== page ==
Normally more than 50 children could be on a bus at one time, but SAD 51 is looking at a cap of 24 to provide for social distancing, and is reviewing bus routes accordingly, Porter said. In one of two surveys, the district has asked parents whether they will bring their children to school instead of putting them on the bus.

The other survey has asked whether parents plan to keep their children home for continued remote learning, to give the district a better idea of potential in-school enrollment.

SAD 51 anticipates enrollment this fall to be 2,175 students. Normal class sizes can range from 18 to 25, with higher numbers in the more advanced grades, so the hybrid model would see half those numbers in the classroom.

The third level would be a closer return to normal, with all students back in class together again. Still, some extra safety measures would be in place, such as the public ban until Nov. 29. Frequent hand washing would be a requirement, and no field trips, student exchanges or school assemblies would be allowed for the entire school year.

The state could direct each school district on which of the three levels to pursue, based on Maine Center for Disease Control & Prevention recommendations, Porter said. He expects that Cumberland County districts could be advised to follow the hybrid model.

If a case of COVID-19 emerges in a classroom this fall, the school district could send students and teachers from that classroom, or the wing around that room, home for a few days, Porter said. In a more dire circumstance, a “dramatic drop in student attendance across the board” could shut the district down, he said.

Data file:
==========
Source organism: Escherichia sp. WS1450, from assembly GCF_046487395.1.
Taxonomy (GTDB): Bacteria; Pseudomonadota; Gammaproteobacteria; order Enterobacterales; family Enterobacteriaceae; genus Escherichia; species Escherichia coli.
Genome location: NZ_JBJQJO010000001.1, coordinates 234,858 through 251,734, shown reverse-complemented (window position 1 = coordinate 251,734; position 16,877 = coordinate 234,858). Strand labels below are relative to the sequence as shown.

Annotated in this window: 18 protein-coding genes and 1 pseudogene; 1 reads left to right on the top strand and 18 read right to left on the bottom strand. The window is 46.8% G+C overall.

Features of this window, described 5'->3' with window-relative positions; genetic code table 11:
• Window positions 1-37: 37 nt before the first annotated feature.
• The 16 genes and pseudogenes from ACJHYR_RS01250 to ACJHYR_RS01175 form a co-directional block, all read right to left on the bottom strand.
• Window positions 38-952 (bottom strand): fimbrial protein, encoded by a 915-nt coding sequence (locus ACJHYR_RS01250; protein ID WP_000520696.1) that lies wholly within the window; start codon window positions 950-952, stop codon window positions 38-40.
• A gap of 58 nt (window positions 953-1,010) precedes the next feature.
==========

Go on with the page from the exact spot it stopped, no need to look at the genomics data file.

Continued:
A more general survey, which concluded last month, drew about 1,200 responses, representing almost 95% of parents, Porter said. Many questions related to the three levels.

Relating to the reliability of home internet and connectivity if the full remote learning option were implemented, 82% of parents weren’t concerned, while 18% had some or a substantial concern. The ability to support a child academically was more mixed: 27% weren’t concerned, 36% had some concern, and 37% had substantial concerns. Only 8% weren’t concerned about their child’s social-emotional well-being, while 37% had some concern, and 55% had substantial concern.

Madison Dalton, a rising junior at Greely High, said she would like a complete return to school if it’s considered safe enough.

“Losing the structure of a schedule with classes and being in person/receiving hands on learning was very difficult at first, and was a challenge through the end of the year,” she said. “I don’t think I or many students could do an entire year completely online. Some people did very well, others suffered and I just found it extremely difficult to find motivation, give myself structure, and still learn what I needed to learn.”

Dalton said she also supports the in-person/online hybrid model, “because it satisfies the need for a bit of structure and in person learning, as well as giving more safety to those at higher risk that want to learn in person.”